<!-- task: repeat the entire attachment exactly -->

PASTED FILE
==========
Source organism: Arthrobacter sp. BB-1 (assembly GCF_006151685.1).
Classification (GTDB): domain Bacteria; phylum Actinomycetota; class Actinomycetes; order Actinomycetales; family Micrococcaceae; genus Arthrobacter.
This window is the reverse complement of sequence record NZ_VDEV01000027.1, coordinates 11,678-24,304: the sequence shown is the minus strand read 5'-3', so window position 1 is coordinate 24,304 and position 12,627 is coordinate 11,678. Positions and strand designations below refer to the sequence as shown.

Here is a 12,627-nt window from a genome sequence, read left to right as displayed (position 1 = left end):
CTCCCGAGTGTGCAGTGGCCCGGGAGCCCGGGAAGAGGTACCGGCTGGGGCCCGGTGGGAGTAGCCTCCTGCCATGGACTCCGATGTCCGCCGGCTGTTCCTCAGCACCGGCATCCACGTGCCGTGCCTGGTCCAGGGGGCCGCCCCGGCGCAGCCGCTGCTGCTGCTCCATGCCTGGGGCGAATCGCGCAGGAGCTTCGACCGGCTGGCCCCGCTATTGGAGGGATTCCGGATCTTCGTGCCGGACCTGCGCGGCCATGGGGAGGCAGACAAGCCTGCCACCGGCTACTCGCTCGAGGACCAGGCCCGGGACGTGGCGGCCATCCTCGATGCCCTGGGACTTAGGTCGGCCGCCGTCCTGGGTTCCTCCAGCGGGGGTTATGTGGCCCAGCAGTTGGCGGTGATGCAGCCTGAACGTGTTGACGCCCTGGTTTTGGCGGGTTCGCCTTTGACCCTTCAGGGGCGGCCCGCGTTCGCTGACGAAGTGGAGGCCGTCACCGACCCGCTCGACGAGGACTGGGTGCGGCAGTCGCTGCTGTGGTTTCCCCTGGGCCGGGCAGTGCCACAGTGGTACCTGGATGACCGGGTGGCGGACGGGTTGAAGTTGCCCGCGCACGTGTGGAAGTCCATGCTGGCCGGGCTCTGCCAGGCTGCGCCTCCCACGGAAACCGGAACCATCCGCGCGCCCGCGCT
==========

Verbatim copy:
Source organism: Arthrobacter sp. BB-1 (assembly GCF_006151685.1).
Classification (GTDB): domain Bacteria; phylum Actinomycetota; class Actinomycetes; order Actinomycetales; family Micrococcaceae; genus Arthrobacter.
This window is the reverse complement of sequence record NZ_VDEV01000027.1, coordinates 11,678-24,304: the sequence shown is the minus strand read 5'-3', so window position 1 is coordinate 24,304 and position 12,627 is coordinate 11,678. Positions and strand designations below refer to the sequence as shown.

Here is a 12,627-nt window from a genome sequence, read left to right as displayed (position 1 = left end):
CTCCCGAGTGTGCAGTGGCCCGGGAGCCCGGGAAGAGGTACCGGCTGGGGCCCGGTGGGAGTAGCCTCCTGCCATGGACTCCGATGTCCGCCGGCTGTTCCTCAGCACCGGCATCCACGTGCCGTGCCTGGTCCAGGGGGCCGCCCCGGCGCAGCCGCTGCTGCTGCTCCATGCCTGGGGCGAATCGCGCAGGAGCTTCGACCGGCTGGCCCCGCTATTGGAGGGATTCCGGATCTTCGTGCCGGACCTGCGCGGCCATGGGGAGGCAGACAAGCCTGCCACCGGCTACTCGCTCGAGGACCAGGCCCGGGACGTGGCGGCCATCCTCGATGCCCTGGGACTTAGGTCGGCCGCCGTCCTGGGTTCCTCCAGCGGGGGTTATGTGGCCCAGCAGTTGGCGGTGATGCAGCCTGAACGTGTTGACGCCCTGGTTTTGGCGGGTTCGCCTTTGACCCTTCAGGGGCGGCCCGCGTTCGCTGACGAAGTGGAGGCCGTCACCGACCCGCTCGACGAGGACTGGGTGCGGCAGTCGCTGCTGTGGTTTCCCCTGGGCCGGGCAGTGCCACAGTGGTACCTGGATGACCGGGTGGCGGACGGGTTGAAGTTGCCCGCGCACGTGTGGAAGTCCATGCTGGCCGGGCTCTGCCAGGCTGCGCCTCCCACGGAAACCGGAACCATCCGCGCGCCCGCGCT